The European Union’s (EU’s) Court of Justice has today rejected Bouygues Telecom’s bid to overturn a European Commission ruling that allowed the French authorities to alter the terms and conditions of a 3G licence auction in 2001. The court upheld a previous verdict by the Court of First Instance in 2007, saying the reduction in licence fees due from France Telecom (Orange), and SFR did not ‘constitute state aid’, and did not ‘infringe the principle of non-discrimination’.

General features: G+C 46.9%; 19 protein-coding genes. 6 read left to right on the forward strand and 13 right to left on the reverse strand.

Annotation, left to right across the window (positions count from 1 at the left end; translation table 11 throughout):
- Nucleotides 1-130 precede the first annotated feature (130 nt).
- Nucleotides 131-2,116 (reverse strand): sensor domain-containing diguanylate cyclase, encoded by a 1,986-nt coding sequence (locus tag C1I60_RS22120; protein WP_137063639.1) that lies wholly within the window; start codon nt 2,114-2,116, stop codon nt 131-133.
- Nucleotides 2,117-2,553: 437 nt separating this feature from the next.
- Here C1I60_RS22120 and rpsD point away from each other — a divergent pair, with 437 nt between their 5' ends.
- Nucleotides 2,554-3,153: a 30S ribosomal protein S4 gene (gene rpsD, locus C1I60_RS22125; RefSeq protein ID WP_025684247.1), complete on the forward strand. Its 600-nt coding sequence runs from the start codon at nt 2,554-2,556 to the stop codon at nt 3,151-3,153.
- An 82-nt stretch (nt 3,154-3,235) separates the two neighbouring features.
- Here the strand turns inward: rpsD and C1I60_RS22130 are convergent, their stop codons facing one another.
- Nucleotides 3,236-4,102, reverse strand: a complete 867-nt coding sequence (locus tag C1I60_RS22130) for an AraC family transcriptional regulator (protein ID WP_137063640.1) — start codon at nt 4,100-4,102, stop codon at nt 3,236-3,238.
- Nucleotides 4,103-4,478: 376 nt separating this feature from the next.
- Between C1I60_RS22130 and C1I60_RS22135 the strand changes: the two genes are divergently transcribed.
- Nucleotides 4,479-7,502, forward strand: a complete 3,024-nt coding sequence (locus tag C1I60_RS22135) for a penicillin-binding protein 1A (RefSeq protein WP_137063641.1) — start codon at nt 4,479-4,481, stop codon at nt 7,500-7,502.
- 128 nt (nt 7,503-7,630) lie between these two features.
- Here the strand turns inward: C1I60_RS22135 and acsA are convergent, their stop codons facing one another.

In a separate adjudication, the Court of Justice has dismissed an appeal by FT against a fine of EUR10.35 million (USD13.7 million) for preventing competition in the domestic broadband market. The EU’s highest court ruled to uphold a 2003 European Commission decision that found the incumbent guilty of barring rivals from the high speed internet market with artificially low prices. In its original investigation the Commission’s antitrust regulator found that FT’s internet unit (then known as Wanadoo) had charged its end users broadband access rates in 2001/02 that were below cost, while simultaneously charging rivals high fees for access to its network to offset the losses.